The headlines read, "Politician Denies Conflict of Interest Allegations." What exactly is "conflict of interest" and how can you avoid one? A conflict of interest is "a situation in which a person such as a public official, employee or board member has a personal interest sufficient to influence the objective exercise of official duties." There are three key elements in this definition:
Often this means a financial interest, but it could mean providing a special advantage to a spouse or child. Taken alone, there is nothing wrong with pursuing personal interests like changing jobs for more pay or helping your daughter improve her golf game. The problem comes when this personal interest comes into conflict with the second feature of the definition:
By stepping up to a directorship, you acquire obligations to the homeowner association (HOA) and the other owners. These obligations are supposed to trump personal interests.
Conflicts of interest interfere with objective judgment. A major reason people value professionals is that they expect them to be objective. Personal interest that interferes with that objectivity is a matter of legitimate concern. So it is also extremely important to avoid "apparent" and "potential" as well as "actual" conflicts of interests. An "apparent" conflict of interest is one which objectivity is likely to be compromised. A "potential" conflict of interest may develop into an "actual" conflict of interest.
With this in mind, consider five types of conflicts of interest identified by political scientists Ken Kernaghan and John Langford (using homeowner association examples):
As Board President, you arrange to have your unit painted first even though others need it more or you hire your son to do the HOA landscaping work.
You accept an all expense paid trip to Cancun from the HOA's painting contractor. Money kick backs qualify as well.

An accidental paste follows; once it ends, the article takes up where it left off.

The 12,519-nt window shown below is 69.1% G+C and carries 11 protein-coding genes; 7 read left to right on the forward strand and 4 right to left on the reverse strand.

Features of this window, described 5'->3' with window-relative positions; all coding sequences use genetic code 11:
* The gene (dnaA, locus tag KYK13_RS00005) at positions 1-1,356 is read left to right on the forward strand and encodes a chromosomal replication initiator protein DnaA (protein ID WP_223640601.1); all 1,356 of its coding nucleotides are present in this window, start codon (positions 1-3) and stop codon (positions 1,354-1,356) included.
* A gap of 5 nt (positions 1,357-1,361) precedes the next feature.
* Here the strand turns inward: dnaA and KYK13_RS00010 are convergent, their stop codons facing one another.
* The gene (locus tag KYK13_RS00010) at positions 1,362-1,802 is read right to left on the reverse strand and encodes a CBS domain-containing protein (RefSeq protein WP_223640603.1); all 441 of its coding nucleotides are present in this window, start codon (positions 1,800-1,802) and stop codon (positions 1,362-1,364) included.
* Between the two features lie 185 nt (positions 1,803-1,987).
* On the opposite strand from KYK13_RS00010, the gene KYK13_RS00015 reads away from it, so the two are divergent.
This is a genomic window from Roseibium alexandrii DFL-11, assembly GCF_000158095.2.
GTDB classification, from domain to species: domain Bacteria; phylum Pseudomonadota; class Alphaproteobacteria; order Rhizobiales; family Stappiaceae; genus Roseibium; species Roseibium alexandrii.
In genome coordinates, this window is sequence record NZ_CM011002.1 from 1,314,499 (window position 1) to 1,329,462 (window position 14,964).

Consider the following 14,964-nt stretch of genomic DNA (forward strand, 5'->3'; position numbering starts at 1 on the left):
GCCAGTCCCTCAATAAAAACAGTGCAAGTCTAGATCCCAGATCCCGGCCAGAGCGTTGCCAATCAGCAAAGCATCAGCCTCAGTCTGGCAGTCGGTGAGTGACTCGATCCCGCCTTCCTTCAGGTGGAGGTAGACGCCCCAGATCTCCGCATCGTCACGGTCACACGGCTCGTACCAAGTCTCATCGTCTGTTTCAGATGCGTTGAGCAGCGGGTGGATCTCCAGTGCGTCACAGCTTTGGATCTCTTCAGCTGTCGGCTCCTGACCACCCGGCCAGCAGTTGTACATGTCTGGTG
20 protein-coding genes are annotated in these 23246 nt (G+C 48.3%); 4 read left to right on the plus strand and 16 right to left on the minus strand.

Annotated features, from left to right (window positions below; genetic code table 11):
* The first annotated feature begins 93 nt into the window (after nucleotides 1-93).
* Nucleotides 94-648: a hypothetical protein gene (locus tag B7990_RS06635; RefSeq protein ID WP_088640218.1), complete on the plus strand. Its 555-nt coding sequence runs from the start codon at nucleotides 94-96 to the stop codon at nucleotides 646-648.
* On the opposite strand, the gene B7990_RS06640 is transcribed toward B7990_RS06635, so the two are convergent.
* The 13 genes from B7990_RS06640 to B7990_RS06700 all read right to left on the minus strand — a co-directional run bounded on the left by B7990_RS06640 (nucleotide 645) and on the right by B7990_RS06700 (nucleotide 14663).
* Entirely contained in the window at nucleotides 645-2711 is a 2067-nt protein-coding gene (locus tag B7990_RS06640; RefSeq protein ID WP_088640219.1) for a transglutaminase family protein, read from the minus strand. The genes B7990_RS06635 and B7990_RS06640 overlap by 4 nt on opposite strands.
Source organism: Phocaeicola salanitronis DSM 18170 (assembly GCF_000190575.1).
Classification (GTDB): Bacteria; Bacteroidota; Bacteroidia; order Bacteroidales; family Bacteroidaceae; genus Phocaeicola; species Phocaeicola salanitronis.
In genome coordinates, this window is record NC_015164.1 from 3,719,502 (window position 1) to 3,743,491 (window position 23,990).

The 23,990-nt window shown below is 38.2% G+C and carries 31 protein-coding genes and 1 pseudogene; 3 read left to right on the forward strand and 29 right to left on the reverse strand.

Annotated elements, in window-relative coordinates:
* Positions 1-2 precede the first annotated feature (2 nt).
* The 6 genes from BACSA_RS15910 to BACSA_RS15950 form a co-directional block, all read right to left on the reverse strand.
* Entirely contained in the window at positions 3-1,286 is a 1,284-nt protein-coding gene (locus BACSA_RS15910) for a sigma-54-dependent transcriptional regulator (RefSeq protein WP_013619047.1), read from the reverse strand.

A board member asks for money in exchange for using influence to get a particular vendor's contract approved.
Using HOA Association Property for Personal Use
Usually called "stealing"...taking office supplies and postage or using equipment for a personal project.
Using Confidential Information
A board member discovers a structural dry rot problem that will cost many thousands of dollars per owner to repair. Instead of disclosing the problem, the director quietly resigns and puts his unit up for sale.
How do you determine if you are in a conflict of interest situation? The proof is whether the situation is likely to interfere with your independent judgment as a director. Try the "Trust Test." Ask "Would the owners trust my judgment if they knew I was in this situation?" Trust is at the ethical heart of this issue. Conflicts of interest involve the abuse of trust.
The Trust Test suggests a way of dealing with a conflict of interest called "disclosure." If we disclose what might influence our judgment, others are informed and can be on guard. But disclosure is not enough. Board members are expected to avoid conflicts of interests. So in the case of potential self-dealing, the smart director abstains from participating in the discussion or voting. Since conflict of interest can cloud objectivity, it's often easier to see it in others rather than in one's self. As a precaution, it's wise to speak to a friend or colleague when in doubt.
"Situational ethics" arise when loyalty is split or there are moral concerns that muddle the decision. "Whistle blowing" is an example of when a director must choose between loyalty to a director (and personal friend) who is embezzling.
Conflicts of interest can rear their ugly head at any time. Be vigilant and prepared to respond quickly and appropriately.
Excerpts from an article by Dr. Michael McDonald of the Centre for Applied Ethics.
Source: Richard Thompson
The Regenesis Report